Tag Archives: sourcing

The Unskilled Of Today Are The Skilled Of Tomorrow

*A great benefit of blogging is meeting industry leaders and sharing and debating ideas.  Today, I’m sharing an article from Felix Wetzel of Jobsite.  Please be sure to give Felix your feedback at the end.  

When I joined Jobsite several years ago, one out of my two people strong team was what generally would be considered unskilled. He had no qualifications & before joining Jobsite as a data entry person, he worked for several years as a waiter in the Army barracks. He was also something of a computer geek, building his own PCs with the main purpose of increasing their performance to have a better gaming experience. This was also the time when companies like Jobsite lived very much on their SEO performance (and Google hadn’t impacted our shores yet). This person took the SEO bit between his teeth and ran with it, until he became one of the best SEOs in the UK. And this case isn’t an exception at Jobsite.

Paul Hart, former manager of Portsmouth Football club (sponsored by Jobsite) and previous to that responsible for the youth development of several football clubs, assessed footballing talent with  a SPIT test: In the order of importance: Speed, personality, intelligence, technique. His rational was as follows: I can teach technique, I can expand your playing intelligence – but personality and speed are a given, they can only be improved marginally and slowly.

Both of these stories have one thing in common – what we considered as skilled and unskilled is an outdated and narrow perspective. In the future, there will be skills required that are beyond our current understanding, and it will require certain characteristics and personalities that are in-built in people. And I’m not talking just about technology roles, such as mobile developers or SEOs, who would have thought that Starbucks would’ve created so many barista positions all over the world?

Recently I wrote several blog posts about the future of work and the main comments focused on not leaving the unskilled behind. I’m actually more worried about leaving the technically-skilled (as in white collared workers) behind – they are often the most complacent, the most rigid and the easiest to be replaced via outsourcing and ultimately automation. That’s why I believe the real in-demand ‘skills’ in the future of work will be creativity and project management.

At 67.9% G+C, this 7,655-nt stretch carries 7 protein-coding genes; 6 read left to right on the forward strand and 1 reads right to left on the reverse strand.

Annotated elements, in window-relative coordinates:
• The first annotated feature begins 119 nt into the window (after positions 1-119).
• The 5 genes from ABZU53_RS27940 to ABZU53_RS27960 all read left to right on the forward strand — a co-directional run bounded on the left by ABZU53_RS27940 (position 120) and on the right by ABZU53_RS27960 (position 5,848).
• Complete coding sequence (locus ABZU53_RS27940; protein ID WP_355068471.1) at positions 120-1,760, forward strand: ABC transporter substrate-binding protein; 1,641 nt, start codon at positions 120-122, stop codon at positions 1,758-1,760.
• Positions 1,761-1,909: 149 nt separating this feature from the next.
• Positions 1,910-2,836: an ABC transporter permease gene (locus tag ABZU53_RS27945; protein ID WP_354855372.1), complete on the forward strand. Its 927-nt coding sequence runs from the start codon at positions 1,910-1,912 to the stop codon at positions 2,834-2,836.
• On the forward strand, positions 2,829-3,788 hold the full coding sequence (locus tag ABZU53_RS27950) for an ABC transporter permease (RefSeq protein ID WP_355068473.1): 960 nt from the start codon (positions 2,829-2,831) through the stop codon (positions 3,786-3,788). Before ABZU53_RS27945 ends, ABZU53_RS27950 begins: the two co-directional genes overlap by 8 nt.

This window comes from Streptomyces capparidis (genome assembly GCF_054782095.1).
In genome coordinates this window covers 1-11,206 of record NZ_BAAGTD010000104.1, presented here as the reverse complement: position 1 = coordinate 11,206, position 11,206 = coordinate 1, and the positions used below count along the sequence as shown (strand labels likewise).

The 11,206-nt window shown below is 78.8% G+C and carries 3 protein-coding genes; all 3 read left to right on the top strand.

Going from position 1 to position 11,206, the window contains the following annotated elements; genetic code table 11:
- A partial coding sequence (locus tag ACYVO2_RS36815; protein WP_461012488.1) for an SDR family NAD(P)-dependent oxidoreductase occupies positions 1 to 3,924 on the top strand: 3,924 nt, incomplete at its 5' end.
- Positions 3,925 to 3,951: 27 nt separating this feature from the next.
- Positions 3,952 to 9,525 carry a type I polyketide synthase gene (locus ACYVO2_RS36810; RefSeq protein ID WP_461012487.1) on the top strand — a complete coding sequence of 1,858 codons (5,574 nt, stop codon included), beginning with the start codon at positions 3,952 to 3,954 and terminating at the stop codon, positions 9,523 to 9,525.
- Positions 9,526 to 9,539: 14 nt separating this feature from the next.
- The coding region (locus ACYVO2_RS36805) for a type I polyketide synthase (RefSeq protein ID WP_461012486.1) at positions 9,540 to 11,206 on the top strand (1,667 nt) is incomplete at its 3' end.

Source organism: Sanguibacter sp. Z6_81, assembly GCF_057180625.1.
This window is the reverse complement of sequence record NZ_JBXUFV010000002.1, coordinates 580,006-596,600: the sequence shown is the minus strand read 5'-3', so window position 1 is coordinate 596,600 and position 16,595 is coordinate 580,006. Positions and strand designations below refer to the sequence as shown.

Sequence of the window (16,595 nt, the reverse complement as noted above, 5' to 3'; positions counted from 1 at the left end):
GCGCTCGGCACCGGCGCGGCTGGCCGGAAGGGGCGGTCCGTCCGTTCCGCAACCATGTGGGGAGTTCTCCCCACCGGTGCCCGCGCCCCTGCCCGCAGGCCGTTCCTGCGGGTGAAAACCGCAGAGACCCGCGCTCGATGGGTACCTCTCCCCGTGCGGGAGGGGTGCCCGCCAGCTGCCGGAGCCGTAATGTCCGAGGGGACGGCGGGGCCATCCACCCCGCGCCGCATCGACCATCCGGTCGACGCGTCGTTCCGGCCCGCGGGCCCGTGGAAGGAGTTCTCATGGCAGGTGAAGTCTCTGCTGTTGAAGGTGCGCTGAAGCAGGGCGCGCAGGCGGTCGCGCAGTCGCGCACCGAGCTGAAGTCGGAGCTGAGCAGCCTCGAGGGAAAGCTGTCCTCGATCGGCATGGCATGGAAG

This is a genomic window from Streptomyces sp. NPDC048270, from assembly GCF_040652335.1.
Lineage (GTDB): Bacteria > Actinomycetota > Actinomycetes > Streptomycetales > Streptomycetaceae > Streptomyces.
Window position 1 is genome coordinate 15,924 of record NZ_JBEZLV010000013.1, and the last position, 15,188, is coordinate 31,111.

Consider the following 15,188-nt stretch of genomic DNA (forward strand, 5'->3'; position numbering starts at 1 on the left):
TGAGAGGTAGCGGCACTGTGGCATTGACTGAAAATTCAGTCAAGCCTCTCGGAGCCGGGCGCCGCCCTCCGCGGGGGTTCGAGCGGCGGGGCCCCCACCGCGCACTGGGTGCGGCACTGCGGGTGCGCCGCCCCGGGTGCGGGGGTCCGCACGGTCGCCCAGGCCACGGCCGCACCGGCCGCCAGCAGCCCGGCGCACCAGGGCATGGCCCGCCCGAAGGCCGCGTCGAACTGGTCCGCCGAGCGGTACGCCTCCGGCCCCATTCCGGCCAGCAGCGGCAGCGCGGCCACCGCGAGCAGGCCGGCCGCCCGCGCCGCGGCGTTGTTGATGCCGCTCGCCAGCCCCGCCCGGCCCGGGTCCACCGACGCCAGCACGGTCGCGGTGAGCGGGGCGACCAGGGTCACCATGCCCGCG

• Creativity, as it allows the development of ground breaking, innovative, competitive and unique solutions.
  • Project management, as it transforms creativity into tangible assets

Obviously great contacts and great education (and by this I mean being taught how to be a rounded and self-determined individual and how to think methodically yet radically) are important components.

Like sports clubs, big brands will set up academies to identify the raw talent. The technical skills – as in Paul Hart’s model – will be learned on the job. This is based on the premise that a participant is bright, has the right attitude and aptitude, and can pick up anything. For anybody developing an interest in work, wanting to get into an industry or just purely the workplace, it will be all about freelancing, volunteering and internships.

I started to write for my local newspaper aged 15. We need to get back to the understanding that school is only teaching so much and, here I agree whole-heartedly with Lucian Tarnowski, Founder and CEO of BraveNewTalent.com, neither the current education system nor the current political system are set up to deal with the global changes we are starting to see now and will continue to see in the future.